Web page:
January 19, 2022
Our guest today is journalist Neha Wadekar, an independent multimedia journalist reporting across the globe. Neha’s work has been published in The New York Times, The Washington Post, The New Yorker, The Atlantic, The Economist, PBS NewsHour, the Los Angeles Times, The Guardian, The Telegraph, Mother Jones, CNN, TIME, and others. In this episode, we talk to Neha about under-reported stories in the media, why its so important to cast a wider net, and how we can all advocate for more diversity and inclusion in the stories we see and hear.
September 18, 2021
Scores of Facebook documents reviewed by The Wall Street Journal show employees raising alarms about how its platforms are used in developing countries, where its user base is huge and expanding. Employees flagged that human traffickers in the Middle East used the site to lure women into abusive employment situations. They warned that armed groups in Ethiopia used the site to incite violence against ethnic minorities. They sent alerts to their bosses about organ selling, pornography and government action against political dissent, according to the documents. They also show the company’s response, which in many instances is inadequate or nothing at all. A Facebook spokesman said the company has deployed global teams, local partnerships and third-party fact checkers to keep users safe.
March 13, 2021
For more than three years, northern Mozambique has been ravaged by violence and destruction, as a local Islamic insurgency has grown in intensity and brutality. More than 1,300 civilians have been killed, according to one estimate, and some 668,000 have been internally displaced — nearly half of whom are children. Journalists are not usually granted access to the area, but Neha Wadekar accompanied an aid group to Cabo Delgado in November and was able to speak to survivors of the brutal campaign. Wadekar spoke with host Scott Simon about the victims she met on her trip, the origins of the violence and the criticism that has been leveled against the government in Mozambique. Below are excerpts from the conversation, edited in parts for clarity and length.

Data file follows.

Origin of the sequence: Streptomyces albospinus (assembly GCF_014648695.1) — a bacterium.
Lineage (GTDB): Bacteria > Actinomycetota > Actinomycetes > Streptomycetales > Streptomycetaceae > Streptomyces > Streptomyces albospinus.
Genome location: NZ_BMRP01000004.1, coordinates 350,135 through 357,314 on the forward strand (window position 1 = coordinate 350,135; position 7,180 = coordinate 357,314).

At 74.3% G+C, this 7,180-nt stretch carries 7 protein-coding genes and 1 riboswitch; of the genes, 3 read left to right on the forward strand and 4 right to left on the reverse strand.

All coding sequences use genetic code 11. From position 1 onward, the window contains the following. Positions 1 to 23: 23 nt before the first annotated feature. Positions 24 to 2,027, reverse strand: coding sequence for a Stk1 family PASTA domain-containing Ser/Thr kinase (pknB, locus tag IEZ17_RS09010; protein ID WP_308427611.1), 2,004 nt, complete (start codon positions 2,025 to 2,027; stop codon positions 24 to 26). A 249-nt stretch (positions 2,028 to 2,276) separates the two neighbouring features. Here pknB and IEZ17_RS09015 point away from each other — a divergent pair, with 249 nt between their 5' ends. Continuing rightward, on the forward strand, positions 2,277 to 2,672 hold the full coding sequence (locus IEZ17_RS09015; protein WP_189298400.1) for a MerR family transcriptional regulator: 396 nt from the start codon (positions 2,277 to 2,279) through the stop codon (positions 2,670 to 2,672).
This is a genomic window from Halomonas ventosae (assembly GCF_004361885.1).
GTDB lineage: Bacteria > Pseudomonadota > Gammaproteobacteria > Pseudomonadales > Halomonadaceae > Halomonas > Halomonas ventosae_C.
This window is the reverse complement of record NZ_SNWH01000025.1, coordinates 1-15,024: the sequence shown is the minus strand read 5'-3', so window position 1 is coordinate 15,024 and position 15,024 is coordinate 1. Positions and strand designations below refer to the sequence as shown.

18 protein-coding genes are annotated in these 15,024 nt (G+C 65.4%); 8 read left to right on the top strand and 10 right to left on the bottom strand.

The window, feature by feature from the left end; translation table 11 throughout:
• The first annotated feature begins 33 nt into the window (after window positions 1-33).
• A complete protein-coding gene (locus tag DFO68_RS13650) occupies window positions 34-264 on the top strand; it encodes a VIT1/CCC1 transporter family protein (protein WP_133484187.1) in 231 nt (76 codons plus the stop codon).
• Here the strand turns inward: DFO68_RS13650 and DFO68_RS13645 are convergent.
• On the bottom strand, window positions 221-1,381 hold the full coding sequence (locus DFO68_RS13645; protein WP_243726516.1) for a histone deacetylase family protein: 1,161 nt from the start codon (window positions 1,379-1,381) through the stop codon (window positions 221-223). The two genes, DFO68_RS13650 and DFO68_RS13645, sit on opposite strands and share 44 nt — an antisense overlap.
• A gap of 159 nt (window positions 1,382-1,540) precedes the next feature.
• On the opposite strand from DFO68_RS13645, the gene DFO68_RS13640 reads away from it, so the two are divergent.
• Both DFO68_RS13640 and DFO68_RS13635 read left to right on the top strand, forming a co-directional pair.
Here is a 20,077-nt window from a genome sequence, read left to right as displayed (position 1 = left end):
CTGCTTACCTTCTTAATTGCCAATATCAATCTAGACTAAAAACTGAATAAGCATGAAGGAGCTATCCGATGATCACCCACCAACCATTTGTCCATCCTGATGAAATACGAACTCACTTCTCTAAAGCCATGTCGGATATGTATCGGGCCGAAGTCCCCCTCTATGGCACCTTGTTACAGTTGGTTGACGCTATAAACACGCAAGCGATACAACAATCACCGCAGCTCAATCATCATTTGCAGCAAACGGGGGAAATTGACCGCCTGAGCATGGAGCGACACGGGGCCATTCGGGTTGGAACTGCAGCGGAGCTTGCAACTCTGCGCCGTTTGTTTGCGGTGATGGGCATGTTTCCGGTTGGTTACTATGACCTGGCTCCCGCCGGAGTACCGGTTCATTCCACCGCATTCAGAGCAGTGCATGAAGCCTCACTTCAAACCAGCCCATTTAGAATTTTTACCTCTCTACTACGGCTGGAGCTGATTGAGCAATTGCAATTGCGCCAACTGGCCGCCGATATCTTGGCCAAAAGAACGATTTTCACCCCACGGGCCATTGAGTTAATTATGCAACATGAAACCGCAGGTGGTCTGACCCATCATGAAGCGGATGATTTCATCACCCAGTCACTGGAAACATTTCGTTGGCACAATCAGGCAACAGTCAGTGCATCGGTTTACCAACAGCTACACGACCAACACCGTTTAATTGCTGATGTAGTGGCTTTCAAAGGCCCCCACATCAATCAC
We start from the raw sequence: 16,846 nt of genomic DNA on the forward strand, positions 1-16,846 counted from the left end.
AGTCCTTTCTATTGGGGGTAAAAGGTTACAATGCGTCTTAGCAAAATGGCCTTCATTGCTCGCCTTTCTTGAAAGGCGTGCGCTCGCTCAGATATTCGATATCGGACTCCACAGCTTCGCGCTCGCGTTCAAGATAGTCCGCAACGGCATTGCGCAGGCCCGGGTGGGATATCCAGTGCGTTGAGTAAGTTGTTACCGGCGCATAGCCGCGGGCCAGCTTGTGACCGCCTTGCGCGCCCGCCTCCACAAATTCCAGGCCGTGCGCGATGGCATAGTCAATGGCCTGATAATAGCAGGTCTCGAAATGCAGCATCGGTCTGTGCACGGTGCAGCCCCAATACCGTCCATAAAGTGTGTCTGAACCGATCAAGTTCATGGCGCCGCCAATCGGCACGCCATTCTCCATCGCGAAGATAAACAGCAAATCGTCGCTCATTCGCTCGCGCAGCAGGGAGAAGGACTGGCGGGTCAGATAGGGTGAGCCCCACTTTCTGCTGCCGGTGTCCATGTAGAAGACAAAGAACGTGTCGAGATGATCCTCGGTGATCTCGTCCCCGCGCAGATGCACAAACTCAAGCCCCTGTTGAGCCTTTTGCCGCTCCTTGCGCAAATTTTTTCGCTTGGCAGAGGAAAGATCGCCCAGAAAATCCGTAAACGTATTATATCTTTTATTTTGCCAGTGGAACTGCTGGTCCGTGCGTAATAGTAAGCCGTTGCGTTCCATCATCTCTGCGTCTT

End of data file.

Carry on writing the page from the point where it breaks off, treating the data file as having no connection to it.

December 31, 2020
I spoke with hosts Carli and Laura for their podcast, Unconventional Dyad, where psychology and psychoanalysis meets social justice, feminism, politics, climate change, critical theory, graduate student mental health, and the arts.
August 16, 2020
Start listening at 12:23 mins to hear my radio report for IRE Radio World Report with John Burke on the factors contributing to high rates of early child marriage in Kenya, including climate change and COVID19.
July 19, 2020
Start listening at 14:47 mins to hear my radio report on factors contributing to high rates of teenage pregnancy in Kenya, including COVID19, insufficient funding for reproductive health organizations and lack of sex education in Kenyan schools.
September 30, 2018
Start listening around 12 minutes to hear my RTE radio essay about what lifting the ban on the controversial film, Rafiki, means for LGBTQ rights and freedom of expression in Kenya.
September 14, 2017
Somalia has opened its first forensic laboratory to process rape kits. Sexual assault is widespread in the country, according to human rights groups, but few victims come forward and few perpetrators are punished. The new forensic lab in Somalia’s Puntland region has been hailed as a step in the right direction, but a long road remains to end impunity for gender-based violence.
August 9, 2017
My quick interview on talkRadio London about the 2017 Kenyan elections.
March 10, 2017
USC journalism student Neha Wadekar recently returned from a reporting trip to Jordan. She tagged along with the group Atlantic Humanitarian Relief to document its work and the impact of the Syrian refugee crisis in the country. James McDaniels spoke with Wadekar about her experience.